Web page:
Waterhouse Optimistic about Vancouver’s 2015 Golden Slipper Barrier

This morning saw both the final field and barrier draws announced for the Group 1 Golden Slipper (1200m), which is running at Rosehill on Saturday.

Waterhouse isn't concerned about Vancouver's wide draw in the Group 1 Golden Slipper.

Waterhouse isn’t concerned about Vancouver’s wide draw in the Group 1 Golden Slipper. Photo by Steve Hart.

Gai Waterhouse’s Vancouver has sat atop the Golden Slipper betting at Ladbrokes.com.au ever since he recorded an impressive three and a quarter length victory in the Group 2 Todman Stakes (1200m) on March 7, which is considered one of the ideal lead-up races to the $3.5 million feature race for two-year-olds.

Vancouver suffered a big blow to his winning chances in the 2015 Golden Slipper after drawing barrier 18, the second-widest gate, however he’ll likely come into barrier 15 if all three emergencies fail to take their place in the field.

A good starting gate is vital to a horse’s chances at winning the Golden Slipper; in a capacity field, they can often be the difference between winning and losing. Barriers 12-16 have only recorded five winners in the past 32 editions of the race.

Vancouver is still the favourite in the betting market at Ladbrokes.com.au but his price continues to ease from his opening price of $2.50 and he’s currently paying $2.90.

Most trainers would be devastated at the blow to their chances at winning the Golden Slipper but Waterhouse is remaining upbeat in her usual fashion.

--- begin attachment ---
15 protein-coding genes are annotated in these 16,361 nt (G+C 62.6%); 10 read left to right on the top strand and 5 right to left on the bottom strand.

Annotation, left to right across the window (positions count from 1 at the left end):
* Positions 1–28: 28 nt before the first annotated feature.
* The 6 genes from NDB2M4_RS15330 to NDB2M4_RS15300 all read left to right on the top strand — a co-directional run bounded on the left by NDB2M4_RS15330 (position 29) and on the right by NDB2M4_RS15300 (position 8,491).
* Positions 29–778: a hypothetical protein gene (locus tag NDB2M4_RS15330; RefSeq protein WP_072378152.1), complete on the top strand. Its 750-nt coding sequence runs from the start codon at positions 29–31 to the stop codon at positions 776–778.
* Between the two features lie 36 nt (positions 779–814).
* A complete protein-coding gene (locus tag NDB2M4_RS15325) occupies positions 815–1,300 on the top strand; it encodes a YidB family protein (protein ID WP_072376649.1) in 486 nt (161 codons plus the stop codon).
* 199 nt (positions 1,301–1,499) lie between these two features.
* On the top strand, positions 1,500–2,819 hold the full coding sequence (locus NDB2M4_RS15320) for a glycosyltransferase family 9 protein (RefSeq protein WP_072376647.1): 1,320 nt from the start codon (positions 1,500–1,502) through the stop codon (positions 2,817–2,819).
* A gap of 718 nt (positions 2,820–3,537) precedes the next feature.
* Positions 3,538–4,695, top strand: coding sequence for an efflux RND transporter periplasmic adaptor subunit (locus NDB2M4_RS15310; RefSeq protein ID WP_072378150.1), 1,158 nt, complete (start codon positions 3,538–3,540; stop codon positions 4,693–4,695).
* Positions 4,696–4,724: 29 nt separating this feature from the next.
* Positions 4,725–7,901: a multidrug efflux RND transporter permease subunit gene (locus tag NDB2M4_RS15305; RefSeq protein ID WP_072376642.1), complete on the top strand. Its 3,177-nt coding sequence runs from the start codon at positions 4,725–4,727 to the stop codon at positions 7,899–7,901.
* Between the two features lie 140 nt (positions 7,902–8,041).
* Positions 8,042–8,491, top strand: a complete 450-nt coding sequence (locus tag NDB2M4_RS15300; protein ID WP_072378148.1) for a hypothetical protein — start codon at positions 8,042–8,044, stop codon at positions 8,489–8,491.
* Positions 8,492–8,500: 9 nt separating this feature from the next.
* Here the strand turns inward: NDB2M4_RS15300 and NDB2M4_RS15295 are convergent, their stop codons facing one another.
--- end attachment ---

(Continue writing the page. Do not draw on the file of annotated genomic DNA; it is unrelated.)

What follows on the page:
“I never worry about barriers because you can’t do anything about them,” Waterhouse said.

“It is like your parents, you can’t say that you want to change your parents because you are stuck with them.

“We have an outside barrier and there will be a scrimmage going on inside.

“He can go forward and he can go back.

“Tommy has won a Golden Slipper and he was bang up on the fence and he will be using his brains from the outside there.”

Waterhouse will have a total of three runners in the 2015 Golden Slipper as she vies to win her sixth title in the race – English drew barrier six while Speak Fondly drew barrier 12.

The trainer first won the world’s richest juvenile race with Ha Ha (2001) followed by Dance Hero (2004), Sebring (2008), Pierro (2012), and Overreach (2013).

The sixth win would mean more than anything to Gai, considering it would put her level with her father TJ Smith in total Golden Slipper victories.

“I love this race and I think it is the most exciting race in the world,” Waterhouse said.

“It symbolizes everything that we stand for, which is all about vitality, all about youth and every stallion that is worth its stamp has come out of this race.

“This is the stallion making race of Australia and the world.”

In an ideal piece of history that would be wonderful if it worked in Waterhouse’s favour: only one Golden Slipper runner has won from barrier 15 and it was Star Watch back in 1988, trained by none other than her father.

Place your first bet at Ladbrokes.com.au to receive up to $250 in a bonus match.


Have your say, post a comment.